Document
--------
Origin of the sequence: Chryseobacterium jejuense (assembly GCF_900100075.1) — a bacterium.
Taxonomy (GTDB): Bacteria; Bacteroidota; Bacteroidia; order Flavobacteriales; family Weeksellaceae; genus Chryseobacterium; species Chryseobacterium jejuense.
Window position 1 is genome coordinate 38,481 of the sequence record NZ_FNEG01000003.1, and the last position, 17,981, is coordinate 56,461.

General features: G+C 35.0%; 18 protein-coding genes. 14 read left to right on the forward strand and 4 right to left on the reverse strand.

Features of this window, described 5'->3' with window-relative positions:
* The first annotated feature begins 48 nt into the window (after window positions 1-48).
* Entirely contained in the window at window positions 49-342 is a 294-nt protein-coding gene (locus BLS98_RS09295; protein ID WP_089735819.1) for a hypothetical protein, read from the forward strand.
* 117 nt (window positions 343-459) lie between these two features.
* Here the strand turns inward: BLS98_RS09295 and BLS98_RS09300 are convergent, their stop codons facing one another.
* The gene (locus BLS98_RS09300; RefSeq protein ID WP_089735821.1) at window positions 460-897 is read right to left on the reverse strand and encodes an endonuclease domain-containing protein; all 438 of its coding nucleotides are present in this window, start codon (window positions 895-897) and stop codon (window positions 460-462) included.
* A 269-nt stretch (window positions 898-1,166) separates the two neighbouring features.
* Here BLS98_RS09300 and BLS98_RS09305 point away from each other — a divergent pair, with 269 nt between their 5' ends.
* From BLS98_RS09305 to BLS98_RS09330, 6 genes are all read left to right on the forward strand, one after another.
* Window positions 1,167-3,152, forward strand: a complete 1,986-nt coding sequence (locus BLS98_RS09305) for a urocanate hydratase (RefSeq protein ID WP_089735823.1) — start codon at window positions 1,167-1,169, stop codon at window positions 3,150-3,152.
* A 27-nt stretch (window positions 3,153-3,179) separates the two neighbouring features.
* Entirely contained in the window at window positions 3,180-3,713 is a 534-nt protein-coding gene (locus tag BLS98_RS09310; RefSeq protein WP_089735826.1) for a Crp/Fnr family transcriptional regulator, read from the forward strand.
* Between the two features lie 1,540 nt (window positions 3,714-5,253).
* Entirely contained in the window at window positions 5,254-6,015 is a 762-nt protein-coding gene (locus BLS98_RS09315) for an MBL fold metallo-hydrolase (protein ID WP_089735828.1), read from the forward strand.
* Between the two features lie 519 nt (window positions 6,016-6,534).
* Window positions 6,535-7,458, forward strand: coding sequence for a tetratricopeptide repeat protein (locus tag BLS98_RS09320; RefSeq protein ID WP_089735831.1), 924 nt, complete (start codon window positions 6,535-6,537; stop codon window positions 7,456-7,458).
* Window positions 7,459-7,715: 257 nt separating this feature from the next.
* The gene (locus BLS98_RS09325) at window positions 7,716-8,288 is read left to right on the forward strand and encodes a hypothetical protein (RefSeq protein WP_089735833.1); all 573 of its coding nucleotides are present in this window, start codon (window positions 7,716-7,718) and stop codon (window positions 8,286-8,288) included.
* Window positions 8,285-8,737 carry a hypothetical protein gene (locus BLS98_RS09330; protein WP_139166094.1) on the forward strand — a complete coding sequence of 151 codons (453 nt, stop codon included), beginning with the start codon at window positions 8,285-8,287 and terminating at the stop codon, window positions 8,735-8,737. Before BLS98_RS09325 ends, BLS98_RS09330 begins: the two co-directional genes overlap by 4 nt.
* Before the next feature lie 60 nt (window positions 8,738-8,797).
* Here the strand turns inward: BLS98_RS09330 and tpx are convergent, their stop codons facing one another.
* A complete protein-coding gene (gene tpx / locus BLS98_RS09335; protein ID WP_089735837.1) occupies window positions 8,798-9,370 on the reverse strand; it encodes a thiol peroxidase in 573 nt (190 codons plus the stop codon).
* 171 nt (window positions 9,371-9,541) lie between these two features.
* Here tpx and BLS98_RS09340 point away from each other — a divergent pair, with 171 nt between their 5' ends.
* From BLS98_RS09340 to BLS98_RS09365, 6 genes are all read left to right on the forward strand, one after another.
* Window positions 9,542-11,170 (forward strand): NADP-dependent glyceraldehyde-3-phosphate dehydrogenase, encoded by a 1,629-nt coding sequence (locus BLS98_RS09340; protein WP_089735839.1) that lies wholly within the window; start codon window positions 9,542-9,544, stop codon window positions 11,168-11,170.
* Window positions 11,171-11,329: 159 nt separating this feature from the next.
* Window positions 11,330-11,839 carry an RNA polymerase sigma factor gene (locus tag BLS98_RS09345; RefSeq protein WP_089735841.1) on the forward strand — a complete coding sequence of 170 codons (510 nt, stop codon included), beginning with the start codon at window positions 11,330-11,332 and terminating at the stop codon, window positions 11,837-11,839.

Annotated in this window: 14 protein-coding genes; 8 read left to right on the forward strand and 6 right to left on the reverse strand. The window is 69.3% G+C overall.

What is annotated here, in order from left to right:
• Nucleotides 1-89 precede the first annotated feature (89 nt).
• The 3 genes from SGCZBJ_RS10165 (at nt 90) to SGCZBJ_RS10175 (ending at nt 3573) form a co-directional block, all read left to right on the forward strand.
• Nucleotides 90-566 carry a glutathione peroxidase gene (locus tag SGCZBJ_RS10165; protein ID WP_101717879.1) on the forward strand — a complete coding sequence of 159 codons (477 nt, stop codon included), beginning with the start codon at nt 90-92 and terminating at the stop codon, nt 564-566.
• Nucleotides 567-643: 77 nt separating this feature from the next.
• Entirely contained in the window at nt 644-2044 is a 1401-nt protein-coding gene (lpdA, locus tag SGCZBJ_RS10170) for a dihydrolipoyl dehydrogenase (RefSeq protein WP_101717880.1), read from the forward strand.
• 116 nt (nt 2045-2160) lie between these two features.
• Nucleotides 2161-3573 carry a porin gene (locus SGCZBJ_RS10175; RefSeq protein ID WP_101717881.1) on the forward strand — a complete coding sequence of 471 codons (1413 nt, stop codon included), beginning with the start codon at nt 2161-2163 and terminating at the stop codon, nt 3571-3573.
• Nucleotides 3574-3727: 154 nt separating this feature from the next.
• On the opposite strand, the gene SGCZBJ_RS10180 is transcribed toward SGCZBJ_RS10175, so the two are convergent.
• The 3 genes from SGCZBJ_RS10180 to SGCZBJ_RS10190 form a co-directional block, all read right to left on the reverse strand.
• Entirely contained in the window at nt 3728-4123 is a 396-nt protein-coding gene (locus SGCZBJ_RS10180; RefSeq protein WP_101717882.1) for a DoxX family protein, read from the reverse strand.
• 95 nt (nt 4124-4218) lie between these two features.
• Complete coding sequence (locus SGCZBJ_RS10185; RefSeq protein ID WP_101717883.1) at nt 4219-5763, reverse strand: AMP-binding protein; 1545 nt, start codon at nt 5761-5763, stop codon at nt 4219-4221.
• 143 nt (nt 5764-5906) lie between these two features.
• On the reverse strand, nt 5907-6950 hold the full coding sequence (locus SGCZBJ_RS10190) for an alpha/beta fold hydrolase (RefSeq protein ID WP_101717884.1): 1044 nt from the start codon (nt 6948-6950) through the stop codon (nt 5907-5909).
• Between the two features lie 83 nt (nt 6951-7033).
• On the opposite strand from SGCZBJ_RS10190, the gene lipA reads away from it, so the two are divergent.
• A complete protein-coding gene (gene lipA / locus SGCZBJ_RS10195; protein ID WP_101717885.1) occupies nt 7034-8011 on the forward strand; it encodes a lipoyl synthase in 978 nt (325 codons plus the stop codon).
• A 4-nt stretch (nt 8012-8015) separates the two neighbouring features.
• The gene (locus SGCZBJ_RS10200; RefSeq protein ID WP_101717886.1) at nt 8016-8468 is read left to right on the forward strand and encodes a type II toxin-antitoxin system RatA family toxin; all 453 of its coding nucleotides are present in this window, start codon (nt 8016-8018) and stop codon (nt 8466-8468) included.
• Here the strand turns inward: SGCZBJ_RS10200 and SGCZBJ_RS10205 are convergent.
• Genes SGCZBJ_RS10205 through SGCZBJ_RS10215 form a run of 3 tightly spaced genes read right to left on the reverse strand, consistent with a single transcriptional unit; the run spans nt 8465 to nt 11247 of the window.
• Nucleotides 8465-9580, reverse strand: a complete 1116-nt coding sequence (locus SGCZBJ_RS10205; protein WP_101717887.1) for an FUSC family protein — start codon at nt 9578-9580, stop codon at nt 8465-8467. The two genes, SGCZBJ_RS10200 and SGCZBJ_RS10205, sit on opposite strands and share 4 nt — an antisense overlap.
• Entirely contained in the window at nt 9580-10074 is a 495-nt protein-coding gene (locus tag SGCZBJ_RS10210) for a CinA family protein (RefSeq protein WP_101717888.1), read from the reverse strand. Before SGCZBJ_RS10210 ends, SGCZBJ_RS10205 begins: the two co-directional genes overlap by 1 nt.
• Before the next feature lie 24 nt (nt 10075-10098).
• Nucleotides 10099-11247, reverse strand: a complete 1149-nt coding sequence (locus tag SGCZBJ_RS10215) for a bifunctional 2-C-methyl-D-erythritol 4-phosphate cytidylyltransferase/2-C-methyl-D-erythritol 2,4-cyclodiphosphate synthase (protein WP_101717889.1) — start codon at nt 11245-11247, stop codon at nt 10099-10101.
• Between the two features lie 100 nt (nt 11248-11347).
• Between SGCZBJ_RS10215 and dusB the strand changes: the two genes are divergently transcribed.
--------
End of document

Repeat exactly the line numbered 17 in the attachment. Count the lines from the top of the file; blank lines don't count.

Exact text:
* Between the two features lie 1,540 nt (window positions 3,714-5,253).